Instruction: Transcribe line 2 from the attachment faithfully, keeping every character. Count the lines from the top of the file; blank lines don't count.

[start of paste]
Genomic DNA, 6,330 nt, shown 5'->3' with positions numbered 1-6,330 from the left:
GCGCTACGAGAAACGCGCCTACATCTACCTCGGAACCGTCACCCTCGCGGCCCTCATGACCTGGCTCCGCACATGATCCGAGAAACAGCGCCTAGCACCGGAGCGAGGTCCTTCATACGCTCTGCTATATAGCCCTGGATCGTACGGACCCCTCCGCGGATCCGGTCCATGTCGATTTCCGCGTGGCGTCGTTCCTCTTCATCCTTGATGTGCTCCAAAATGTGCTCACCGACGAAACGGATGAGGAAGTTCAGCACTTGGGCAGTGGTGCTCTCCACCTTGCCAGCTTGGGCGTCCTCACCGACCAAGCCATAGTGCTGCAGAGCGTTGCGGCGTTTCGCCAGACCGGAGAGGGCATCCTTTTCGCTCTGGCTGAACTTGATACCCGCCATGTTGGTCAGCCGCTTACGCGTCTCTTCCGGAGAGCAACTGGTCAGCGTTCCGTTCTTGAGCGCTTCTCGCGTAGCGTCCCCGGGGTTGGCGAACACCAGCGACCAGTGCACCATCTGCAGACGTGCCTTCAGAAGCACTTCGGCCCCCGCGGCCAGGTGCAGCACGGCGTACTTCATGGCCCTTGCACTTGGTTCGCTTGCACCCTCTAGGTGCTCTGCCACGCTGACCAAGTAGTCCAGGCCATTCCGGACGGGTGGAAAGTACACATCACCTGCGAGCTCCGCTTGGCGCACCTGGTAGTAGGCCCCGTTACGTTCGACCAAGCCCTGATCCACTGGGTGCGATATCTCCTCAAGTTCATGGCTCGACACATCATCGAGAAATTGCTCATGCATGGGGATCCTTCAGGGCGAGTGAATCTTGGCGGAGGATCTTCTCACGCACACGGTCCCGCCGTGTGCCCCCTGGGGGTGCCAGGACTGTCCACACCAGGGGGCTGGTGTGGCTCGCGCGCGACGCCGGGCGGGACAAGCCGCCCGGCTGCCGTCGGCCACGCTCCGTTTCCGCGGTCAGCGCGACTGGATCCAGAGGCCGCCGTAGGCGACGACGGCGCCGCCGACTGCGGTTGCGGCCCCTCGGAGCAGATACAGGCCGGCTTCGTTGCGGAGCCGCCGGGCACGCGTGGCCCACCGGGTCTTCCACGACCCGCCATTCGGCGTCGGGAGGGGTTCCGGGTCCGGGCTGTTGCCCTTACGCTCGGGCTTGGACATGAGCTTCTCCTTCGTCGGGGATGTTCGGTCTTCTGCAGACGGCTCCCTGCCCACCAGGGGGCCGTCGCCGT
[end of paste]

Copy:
GCGCTACGAGAAACGCGCCTACATCTACCTCGGAACCGTCACCCTCGCGGCCCTCATGACCTGGCTCCGCACATGATCCGAGAAACAGCGCCTAGCACCGGAGCGAGGTCCTTCATACGCTCTGCTATATAGCCCTGGATCGTACGGACCCCTCCGCGGATCCGGTCCATGTCGATTTCCGCGTGGCGTCGTTCCTCTTCATCCTTGATGTGCTCCAAAATGTGCTCACCGACGAAACGGATGAGGAAGTTCAGCACTTGGGCAGTGGTGCTCTCCACCTTGCCAGCTTGGGCGTCCTCACCGACCAAGCCATAGTGCTGCAGAGCGTTGCGGCGTTTCGCCAGACCGGAGAGGGCATCCTTTTCGCTCTGGCTGAACTTGATACCCGCCATGTTGGTCAGCCGCTTACGCGTCTCTTCCGGAGAGCAACTGGTCAGCGTTCCGTTCTTGAGCGCTTCTCGCGTAGCGTCCCCGGGGTTGGCGAACACCAGCGACCAGTGCACCATCTGCAGACGTGCCTTCAGAAGCACTTCGGCCCCCGCGGCCAGGTGCAGCACGGCGTACTTCATGGCCCTTGCACTTGGTTCGCTTGCACCCTCTAGGTGCTCTGCCACGCTGACCAAGTAGTCCAGGCCATTCCGGACGGGTGGAAAGTACACATCACCTGCGAGCTCCGCTTGGCGCACCTGGTAGTAGGCCCCGTTACGTTCGACCAAGCCCTGATCCACTGGGTGCGATATCTCCTCAAGTTCATGGCTCGACACATCATCGAGAAATTGCTCATGCATGGGGATCCTTCAGGGCGAGTGAATCTTGGCGGAGGATCTTCTCACGCACACGGTCCCGCCGTGTGCCCCCTGGGGGTGCCAGGACTGTCCACACCAGGGGGCTGGTGTGGCTCGCGCGCGACGCCGGGCGGGACAAGCCGCCCGGCTGCCGTCGGCCACGCTCCGTTTCCGCGGTCAGCGCGACTGGATCCAGAGGCCGCCGTAGGCGACGACGGCGCCGCCGACTGCGGTTGCGGCCCCTCGGAGCAGATACAGGCCGGCTTCGTTGCGGAGCCGCCGGGCACGCGTGGCCCACCGGGTCTTCCACGACCCGCCATTCGGCGTCGGGAGGGGTTCCGGGTCCGGGCTGTTGCCCTTACGCTCGGGCTTGGACATGAGCTTCTCCTTCGTCGGGGATGTTCGGTCTTCTGCAGACGGCTCCCTGCCCACCAGGGGGCCGTCGCCGT